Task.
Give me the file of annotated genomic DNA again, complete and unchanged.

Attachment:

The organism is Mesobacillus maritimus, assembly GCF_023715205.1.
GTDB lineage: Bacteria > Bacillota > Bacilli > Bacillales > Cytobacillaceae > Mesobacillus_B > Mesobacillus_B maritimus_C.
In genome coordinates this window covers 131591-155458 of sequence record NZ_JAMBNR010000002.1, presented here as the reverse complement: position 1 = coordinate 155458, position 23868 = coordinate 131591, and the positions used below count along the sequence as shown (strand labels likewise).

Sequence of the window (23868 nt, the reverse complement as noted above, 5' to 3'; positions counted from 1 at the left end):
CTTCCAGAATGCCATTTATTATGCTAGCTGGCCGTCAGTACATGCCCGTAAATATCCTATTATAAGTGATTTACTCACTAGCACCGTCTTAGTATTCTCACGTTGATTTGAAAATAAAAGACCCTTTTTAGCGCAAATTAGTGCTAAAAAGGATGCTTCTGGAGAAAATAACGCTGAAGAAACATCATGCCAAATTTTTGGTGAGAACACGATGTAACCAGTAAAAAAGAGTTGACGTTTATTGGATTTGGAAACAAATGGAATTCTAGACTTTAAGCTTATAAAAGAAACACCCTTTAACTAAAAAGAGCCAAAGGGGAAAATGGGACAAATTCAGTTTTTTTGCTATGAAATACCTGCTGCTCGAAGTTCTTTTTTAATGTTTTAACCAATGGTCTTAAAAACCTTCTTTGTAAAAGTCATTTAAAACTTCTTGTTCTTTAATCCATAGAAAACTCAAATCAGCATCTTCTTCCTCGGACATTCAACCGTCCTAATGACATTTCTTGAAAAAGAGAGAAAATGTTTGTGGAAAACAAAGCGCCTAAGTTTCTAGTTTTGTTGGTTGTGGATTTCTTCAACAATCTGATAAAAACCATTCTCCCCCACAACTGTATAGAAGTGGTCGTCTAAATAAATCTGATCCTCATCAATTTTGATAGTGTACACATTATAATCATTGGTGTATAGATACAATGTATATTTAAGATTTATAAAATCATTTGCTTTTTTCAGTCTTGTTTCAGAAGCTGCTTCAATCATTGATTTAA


The organism is Mesobacillus maritimus, assembly GCF_023715205.1.
GTDB lineage: Bacteria > Bacillota > Bacilli > Bacillales > Cytobacillaceae > Mesobacillus_B > Mesobacillus_B maritimus_C.
In genome coordinates this window covers 131591-155458 of sequence record NZ_JAMBNR010000002.1, presented here as the reverse complement: position 1 = coordinate 155458, position 23868 = coordinate 131591, and the positions used below count along the sequence as shown (strand labels likewise).

Sequence of the window (23868 nt, the reverse complement as noted above, 5' to 3'; positions counted from 1 at the left end):
CTTCCAGAATGCCATTTATTATGCTAGCTGGCCGTCAGTACATGCCCGTAAATATCCTATTATAAGTGATTTACTCACTAGCACCGTCTTAGTATTCTCACGTTGATTTGAAAATAAAAGACCCTTTTTAGCGCAAATTAGTGCTAAAAAGGATGCTTCTGGAGAAAATAACGCTGAAGAAACATCATGCCAAATTTTTGGTGAGAACACGATGTAACCAGTAAAAAAGAGTTGACGTTTATTGGATTTGGAAACAAATGGAATTCTAGACTTTAAGCTTATAAAAGAAACACCCTTTAACTAAAAAGAGCCAAAGGGGAAAATGGGACAAATTCAGTTTTTTTGCTATGAAATACCTGCTGCTCGAAGTTCTTTTTTAATGTTTTAACCAATGGTCTTAAAAACCTTCTTTGTAAAAGTCATTTAAAACTTCTTGTTCTTTAATCCATAGAAAACTCAAATCAGCATCTTCTTCCTCGGACATTCAACCGTCCTAATGACATTTCTTGAAAAAGAGAGAAAATGTTTGTGGAAAACAAAGCGCCTAAGTTTCTAGTTTTGTTGGTTGTGGATTTCTTCAACAATCTGATAAAAACCATTCTCCCCCACAACTGTATAGAAGTGGTCGTCTAAATAAATCTGATCCTCATCAATTTTGATAGTGTACACATTATAATCATTGGTGTATAGATACAATGTATATTTAAGATTTATAAAATCATTTGCTTTTTTCAGTCTTGTTTCAGAAGCTGCTTCAATCATTGATTTAA